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Coliseum lease ending, Raiders with final attempt to get Oakland to commit

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The Raiders are coming up on the final year of their lease at the coliseum. After that a big decision must be made. Today the Raiders are making one last effort to make the bond between Oakland and the Raiders stronger.

Jed Jacobsohn

We have seen this coming for a while. The end of the Oakland Coliseum, aka, lease and the plans for the building of Famers field in Los Angeles on a collision course. Whether the team stays in Oakland will be wholly dependent on the level of support they receive from the city of Oakland with regard to building a new stadium in the area.

The Raiders are doing what they have to do to try and keep the team in Oakland. The latest gesture is the final of many over the past couple years.

What happened today was the team removed Mt Davis from the seating chart for available tickets. Taking Mt Davis off the map would bring the number of tickets necessary for a sellout from around 63,000 seats to around 55,000 seats. They would simply tarp off the monstrosity in the same way the A's do for their games.


What this would do is make it easier for the team to sell out games and therefore be televised locally. In addition, they are lowering tickets prices. Season ticket holders have been receiving emails today which move them from Mt Davis to the third deck while third deck tickets are being offered for just $25. The new ticket deals were announced on Tuesday and since then the response has been tremendous.

The Raiders have sold out all but one game the past two seasons in Oakland. The way they did it the past two seasons was by offering 2 for 1 ticket deals. The result was often a sellout but with a good number of those upper deck seats still empty. While it was televised, it didn't look good to see empty patches in the stands for the home viewing audience.

Many fans show disdain for those who won't attend the game in person. The attitude being if they don't pay to see the team play in person, they don't deserve to see it. But that is missing the point. There are a lot of businesses who pay for ad space during the commercials during Raiders games. If it doesn't sell out, the game isn't on TV, and they lose that revenue.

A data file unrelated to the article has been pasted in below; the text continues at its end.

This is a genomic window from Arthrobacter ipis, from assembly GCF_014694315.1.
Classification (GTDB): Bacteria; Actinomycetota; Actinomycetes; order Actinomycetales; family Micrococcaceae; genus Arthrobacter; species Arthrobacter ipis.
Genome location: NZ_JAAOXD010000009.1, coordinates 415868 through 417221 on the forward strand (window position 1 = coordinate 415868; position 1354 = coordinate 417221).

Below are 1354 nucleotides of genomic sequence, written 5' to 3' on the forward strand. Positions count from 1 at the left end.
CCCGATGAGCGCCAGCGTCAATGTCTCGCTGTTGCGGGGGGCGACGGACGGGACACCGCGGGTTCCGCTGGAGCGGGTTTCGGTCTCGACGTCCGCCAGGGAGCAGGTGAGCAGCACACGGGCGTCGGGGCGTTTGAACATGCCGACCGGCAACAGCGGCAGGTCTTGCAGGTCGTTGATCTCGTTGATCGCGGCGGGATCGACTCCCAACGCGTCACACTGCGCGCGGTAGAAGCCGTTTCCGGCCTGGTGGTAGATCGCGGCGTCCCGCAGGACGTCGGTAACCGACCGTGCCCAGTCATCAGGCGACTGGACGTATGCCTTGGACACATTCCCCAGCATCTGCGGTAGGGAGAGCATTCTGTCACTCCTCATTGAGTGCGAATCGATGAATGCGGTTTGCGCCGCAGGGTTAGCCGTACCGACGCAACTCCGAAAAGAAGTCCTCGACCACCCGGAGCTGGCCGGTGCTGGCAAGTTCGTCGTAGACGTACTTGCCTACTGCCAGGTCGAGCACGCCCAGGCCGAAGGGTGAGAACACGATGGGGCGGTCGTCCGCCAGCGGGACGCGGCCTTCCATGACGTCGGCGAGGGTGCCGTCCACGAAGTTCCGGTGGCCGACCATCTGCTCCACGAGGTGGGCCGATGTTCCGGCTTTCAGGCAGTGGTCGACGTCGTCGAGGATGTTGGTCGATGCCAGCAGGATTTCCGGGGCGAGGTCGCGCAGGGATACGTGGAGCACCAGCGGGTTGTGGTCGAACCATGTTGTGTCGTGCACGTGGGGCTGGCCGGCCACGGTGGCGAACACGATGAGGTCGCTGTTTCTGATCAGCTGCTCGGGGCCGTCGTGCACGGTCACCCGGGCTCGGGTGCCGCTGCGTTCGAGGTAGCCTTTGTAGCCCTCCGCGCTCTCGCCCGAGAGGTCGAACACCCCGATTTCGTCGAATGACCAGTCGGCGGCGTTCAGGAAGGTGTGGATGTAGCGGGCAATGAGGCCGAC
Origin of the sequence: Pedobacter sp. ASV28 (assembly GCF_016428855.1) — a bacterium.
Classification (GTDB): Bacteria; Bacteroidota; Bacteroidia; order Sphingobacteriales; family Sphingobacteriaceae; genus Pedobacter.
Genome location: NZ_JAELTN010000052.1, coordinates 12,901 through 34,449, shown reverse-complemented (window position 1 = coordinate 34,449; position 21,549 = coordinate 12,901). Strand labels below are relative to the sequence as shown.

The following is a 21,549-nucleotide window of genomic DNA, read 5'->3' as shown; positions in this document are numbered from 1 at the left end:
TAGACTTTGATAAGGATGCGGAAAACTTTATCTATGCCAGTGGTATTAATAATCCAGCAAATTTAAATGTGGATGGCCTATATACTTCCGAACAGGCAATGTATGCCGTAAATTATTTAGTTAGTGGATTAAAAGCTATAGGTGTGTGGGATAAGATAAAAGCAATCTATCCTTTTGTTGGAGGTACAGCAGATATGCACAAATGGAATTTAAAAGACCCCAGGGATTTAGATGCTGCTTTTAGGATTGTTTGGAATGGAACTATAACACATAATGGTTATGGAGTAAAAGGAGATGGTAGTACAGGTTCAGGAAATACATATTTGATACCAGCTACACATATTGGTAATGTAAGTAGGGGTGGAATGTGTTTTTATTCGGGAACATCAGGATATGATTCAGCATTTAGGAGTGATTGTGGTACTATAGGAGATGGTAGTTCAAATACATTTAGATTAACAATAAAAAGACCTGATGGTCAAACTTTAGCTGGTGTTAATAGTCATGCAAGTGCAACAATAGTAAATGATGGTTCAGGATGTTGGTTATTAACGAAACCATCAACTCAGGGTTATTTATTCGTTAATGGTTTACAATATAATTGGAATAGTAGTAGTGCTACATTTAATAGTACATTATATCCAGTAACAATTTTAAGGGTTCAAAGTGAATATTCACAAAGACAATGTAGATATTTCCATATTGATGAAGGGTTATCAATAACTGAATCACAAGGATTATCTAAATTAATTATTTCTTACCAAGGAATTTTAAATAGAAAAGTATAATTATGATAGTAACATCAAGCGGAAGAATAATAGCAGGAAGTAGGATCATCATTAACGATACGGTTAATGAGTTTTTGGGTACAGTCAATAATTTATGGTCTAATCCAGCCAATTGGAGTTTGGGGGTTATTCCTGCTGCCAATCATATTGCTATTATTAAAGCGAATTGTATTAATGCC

But even more important is the "out of sight, out of mind" aspect of it. The best way for the team to reach out to fans, or more importantly, prospective fans, is through television. They develop interest that way and those viewers eventually want to come see this team in person.

In this particular case, it is about so much more than ad revenue or getting fans to come to games. It is about having a constant reminder to the people of Oakland that the team is still here and wants to remain here, but if the city wants the team to remain in Oakland, they must approve a new stadium.

Raiders chief executive Amy Trask has been making it her first priority to reach out to fans and keep them in love with this team even while the team has struggled in recent years and been rebuilding of late.

Things like Raiderville which allowed fans to have a destination before game time where they could enjoy many festivities as well as meet some Raider Legends was a tremendous idea that has been very well received.

Last year, season ticket holders were invited to camp by the thousands to get a sneak peek of their beloved Raiders. This is in addition to the Raider Nation Celebration which has gone on for over a decade and is free admission for anyone wishing to attend.

Today's announcement should ensure the seats are filled, with tickets in demand, and the game is televised. We know the Raiders are making every effort to stay in Oakland. They want this to be a proposal for a longterm commitment and not just be a long kiss goodbye.